An excellent Aug. 30 Star Tribune opinion piece by National Public Radio's Dick Meyer, which originally appeared in the Los Angeles Times, debunks the view that we're divided into clear red and blue political views. It's a point worth pondering as we wrap up the political conventions. Meyer effectively argues that there really isn't a war over the nation's moral and spiritual compass. "Poll after poll, focus group after focus group show that the vast majority of Americans -- the silent majority, perhaps? -- are pragmatic, independent and unpartisan in their basic views. They are eclectic: 'liberal' on some matters, 'conservative' on others. They are not slaves to that hobgoblin of small minds, consistency. On fundamental matters such as belief in equality for women and minorities, or how large a role religion and family play in individuals' lives, the consensus among voters is broad. Unlike other times in U.S. history, there simply are no issues such as slavery, Prohibition or Vietnam that inspire violent protest or social disruption.'' It's too soon to predict how Sarah Palin will play with Meyer's silent majority, but it's a good bet that in picking his running mate - and in reinforcing his own bipartisan, maverick image - John McCain decided independently minded voters would ultimately decide the election.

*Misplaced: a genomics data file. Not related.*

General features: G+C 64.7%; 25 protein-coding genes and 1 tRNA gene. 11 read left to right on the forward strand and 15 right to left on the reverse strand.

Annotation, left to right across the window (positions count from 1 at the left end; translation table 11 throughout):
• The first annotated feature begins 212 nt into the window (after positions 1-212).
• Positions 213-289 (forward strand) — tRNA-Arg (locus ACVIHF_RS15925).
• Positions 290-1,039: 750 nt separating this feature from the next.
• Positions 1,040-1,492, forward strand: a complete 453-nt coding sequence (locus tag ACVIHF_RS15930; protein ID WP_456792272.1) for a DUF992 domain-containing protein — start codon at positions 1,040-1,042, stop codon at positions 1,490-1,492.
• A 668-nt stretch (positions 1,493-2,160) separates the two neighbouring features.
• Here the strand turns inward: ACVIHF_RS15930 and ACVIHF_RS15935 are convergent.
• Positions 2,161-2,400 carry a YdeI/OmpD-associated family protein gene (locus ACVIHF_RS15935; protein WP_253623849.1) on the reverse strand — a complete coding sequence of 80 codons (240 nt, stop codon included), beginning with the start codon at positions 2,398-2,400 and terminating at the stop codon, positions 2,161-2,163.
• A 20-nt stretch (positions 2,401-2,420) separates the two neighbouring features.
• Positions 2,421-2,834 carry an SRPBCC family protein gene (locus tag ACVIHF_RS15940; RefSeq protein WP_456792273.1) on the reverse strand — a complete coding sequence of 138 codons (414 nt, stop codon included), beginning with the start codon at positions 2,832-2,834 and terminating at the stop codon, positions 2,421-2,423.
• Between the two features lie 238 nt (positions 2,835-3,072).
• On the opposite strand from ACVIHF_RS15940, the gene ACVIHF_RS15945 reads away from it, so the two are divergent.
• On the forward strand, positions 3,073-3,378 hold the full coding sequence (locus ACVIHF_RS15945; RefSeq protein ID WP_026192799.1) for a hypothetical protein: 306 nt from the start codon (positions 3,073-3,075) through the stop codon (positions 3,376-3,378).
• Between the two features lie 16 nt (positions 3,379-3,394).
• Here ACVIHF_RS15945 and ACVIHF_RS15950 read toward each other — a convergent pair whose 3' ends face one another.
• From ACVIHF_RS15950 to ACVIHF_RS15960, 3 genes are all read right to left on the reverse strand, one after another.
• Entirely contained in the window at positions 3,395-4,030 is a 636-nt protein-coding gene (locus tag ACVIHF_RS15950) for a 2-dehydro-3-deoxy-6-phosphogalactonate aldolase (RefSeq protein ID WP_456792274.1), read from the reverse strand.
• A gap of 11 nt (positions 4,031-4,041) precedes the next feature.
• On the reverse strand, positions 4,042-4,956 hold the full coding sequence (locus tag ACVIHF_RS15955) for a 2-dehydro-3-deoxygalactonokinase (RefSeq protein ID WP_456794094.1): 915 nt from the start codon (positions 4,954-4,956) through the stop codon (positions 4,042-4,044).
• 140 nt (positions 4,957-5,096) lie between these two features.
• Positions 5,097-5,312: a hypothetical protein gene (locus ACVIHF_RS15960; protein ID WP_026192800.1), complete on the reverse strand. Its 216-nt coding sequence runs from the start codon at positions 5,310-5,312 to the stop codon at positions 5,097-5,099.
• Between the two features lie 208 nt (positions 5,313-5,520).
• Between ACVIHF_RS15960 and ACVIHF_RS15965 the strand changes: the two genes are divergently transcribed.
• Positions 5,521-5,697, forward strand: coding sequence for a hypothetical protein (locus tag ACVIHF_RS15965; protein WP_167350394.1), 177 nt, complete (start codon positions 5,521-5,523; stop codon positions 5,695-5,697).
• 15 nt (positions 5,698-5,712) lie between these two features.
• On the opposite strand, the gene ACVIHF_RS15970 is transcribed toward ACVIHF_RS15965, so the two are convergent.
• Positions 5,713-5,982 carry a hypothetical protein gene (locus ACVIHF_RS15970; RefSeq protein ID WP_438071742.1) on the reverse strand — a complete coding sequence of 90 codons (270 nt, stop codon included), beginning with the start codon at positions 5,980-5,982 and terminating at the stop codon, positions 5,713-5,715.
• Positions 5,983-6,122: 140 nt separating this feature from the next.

More from Star Tribune
More From Opinion
It's the square-feet-per-capita figure that should command our attention, not the size of homes.
Readers Write: Religion and Bernie Sanders, Pride parade, police work, $15 minimum wage, health care and state autonomy, national politics
Talk about Christianity? Not on those narrow terms.
You've been hearing about how it's all wrong. Here's why it's right.
Funding a grants program for community groups boosts national security.
Eileen A. Scallen
The police were never excluded or banned, but this was the message on both traditional and social media, and it put undue pressure on the volunteers and staff.